3. The late-modern university has given up on a linguistic philosophy that seeks out (and thus posits the possibility of) correspondences between linguistic signs and super-linguistic things.  While Green does dismiss the idea of “ideal words” for certain concepts (those, for instance, that would hold that intelligible hierarchies of propriety are possible when deciding whether to call a given piece of fruit “manzano” or “apple” or “malum”) but does insist, for instance, that the water involved in baptism has some sort of essential characteristic that makes it, and nothing else, suitable to become the sign for the Holy Spirit (127-28).  Thus “this world in some sense ‘calls out’ for proper language about itself” (129).  From this concern Green launches into a long section against Derrida in particular and deconstruction more generally.  For Green, because Derrida’s philosophy holds all linguistic formulations to be partial, always open to possibilities deferred, and because deconstruction as a philosophical conversation tends not to posit, except perhaps tentatively and even then only negatively, how knowledge beyond that deferral might be, postmodernism lacks telos and thus intelligibility (140).  Although Green concedes that post-lapsarian language is always sullied with sin and never, in our given moment, beyond further criticism (142), he insists that deconstruction, unlike its predecessors, “rule[s] out” the possibility of repentance as an intelligible act and thus locks language in its current state, never allowing for a story to transform the one hearing the story (142)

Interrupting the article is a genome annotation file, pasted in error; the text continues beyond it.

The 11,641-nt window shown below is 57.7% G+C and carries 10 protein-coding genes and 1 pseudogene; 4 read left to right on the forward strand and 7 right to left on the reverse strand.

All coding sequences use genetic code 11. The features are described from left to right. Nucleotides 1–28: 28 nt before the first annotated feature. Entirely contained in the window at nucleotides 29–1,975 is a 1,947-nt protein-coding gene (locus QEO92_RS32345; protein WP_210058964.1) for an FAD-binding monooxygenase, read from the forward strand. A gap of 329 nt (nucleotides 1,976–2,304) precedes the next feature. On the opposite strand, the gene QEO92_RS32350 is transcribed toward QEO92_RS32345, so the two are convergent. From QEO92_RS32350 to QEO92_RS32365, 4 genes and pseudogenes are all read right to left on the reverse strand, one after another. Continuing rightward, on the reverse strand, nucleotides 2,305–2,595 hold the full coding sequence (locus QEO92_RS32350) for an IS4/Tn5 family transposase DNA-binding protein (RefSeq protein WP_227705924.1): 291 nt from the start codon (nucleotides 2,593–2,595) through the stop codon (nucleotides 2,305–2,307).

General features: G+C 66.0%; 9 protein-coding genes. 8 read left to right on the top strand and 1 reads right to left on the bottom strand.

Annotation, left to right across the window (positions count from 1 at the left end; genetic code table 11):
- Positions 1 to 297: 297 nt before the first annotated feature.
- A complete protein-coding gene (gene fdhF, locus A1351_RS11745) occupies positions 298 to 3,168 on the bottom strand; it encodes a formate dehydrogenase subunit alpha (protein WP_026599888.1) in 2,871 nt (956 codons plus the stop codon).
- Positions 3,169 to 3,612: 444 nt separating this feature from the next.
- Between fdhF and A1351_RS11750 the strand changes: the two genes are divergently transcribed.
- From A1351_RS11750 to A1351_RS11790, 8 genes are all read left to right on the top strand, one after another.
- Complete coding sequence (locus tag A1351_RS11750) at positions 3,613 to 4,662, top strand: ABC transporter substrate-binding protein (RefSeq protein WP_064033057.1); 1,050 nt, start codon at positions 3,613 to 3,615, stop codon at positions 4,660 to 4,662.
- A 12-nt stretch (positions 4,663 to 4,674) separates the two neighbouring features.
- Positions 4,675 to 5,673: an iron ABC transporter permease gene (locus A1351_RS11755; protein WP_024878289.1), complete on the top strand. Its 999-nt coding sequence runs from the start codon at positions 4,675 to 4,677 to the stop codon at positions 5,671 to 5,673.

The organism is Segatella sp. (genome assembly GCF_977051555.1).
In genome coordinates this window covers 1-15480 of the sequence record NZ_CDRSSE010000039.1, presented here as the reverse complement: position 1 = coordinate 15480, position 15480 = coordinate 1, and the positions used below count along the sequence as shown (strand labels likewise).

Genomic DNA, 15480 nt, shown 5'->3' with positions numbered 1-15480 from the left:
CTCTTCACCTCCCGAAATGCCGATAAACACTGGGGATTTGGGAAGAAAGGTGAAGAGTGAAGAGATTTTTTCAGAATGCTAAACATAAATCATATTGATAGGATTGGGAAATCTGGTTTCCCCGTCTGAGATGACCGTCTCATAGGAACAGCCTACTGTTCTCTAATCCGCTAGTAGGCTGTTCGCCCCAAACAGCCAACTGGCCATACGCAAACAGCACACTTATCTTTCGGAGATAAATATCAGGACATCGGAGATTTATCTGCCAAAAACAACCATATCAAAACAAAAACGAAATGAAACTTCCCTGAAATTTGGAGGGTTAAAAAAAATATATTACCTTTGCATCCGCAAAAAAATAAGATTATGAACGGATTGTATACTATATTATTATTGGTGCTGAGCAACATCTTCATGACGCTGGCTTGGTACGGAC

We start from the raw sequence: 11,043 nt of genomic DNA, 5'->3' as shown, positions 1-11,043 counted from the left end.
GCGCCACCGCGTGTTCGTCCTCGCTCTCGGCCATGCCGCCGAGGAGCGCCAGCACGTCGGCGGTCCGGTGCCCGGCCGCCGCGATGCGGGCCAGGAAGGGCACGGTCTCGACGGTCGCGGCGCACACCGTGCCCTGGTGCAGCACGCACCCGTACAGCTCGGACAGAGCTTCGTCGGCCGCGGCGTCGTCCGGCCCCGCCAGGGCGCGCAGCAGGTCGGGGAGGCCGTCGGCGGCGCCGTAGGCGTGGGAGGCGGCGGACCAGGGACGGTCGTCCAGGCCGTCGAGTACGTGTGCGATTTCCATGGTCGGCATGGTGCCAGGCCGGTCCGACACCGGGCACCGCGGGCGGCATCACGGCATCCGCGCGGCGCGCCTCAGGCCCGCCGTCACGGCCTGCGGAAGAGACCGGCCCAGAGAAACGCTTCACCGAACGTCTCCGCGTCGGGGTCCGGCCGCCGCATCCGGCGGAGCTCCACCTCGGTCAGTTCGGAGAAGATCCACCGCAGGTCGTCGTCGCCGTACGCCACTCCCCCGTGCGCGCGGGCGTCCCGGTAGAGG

As I noted at the outset of this essay, I find much of Green’s work here compelling.  Like Neil Postman in The End of Education, Green does a good job of showing that an inadequate sense of big-narrative will often lead us human beings into self-justifying bureaucratic swamps, in which schools strive for higher standardized test scores because test scores show signs of “performance,” and “performance” means higher standardized test scores.  And like James K.A. Smith’s Desiring the Kingdom, Green shows himself rightly and deeply suspicious of “choice” as a god-term, not denying that “choice” might be a means to avoid certain modes of tyranny but insisting that, without something beyond “choice,” the tyranny of the state gives way only to a collection of mini-tyrannies, a heap of self-contained dictatorships of the will without any sense that there’s a good towards which the polis strives.